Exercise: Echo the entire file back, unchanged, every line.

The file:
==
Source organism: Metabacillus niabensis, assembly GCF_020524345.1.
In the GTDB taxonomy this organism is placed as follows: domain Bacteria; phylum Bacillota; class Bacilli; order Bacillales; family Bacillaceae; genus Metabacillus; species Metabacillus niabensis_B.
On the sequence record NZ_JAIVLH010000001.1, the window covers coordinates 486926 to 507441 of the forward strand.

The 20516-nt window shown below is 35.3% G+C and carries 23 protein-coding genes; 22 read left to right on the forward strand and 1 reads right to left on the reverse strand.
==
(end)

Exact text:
Source organism: Metabacillus niabensis, assembly GCF_020524345.1.
In the GTDB taxonomy this organism is placed as follows: domain Bacteria; phylum Bacillota; class Bacilli; order Bacillales; family Bacillaceae; genus Metabacillus; species Metabacillus niabensis_B.
On the sequence record NZ_JAIVLH010000001.1, the window covers coordinates 486926 to 507441 of the forward strand.

The 20516-nt window shown below is 35.3% G+C and carries 23 protein-coding genes; 22 read left to right on the forward strand and 1 reads right to left on the reverse strand.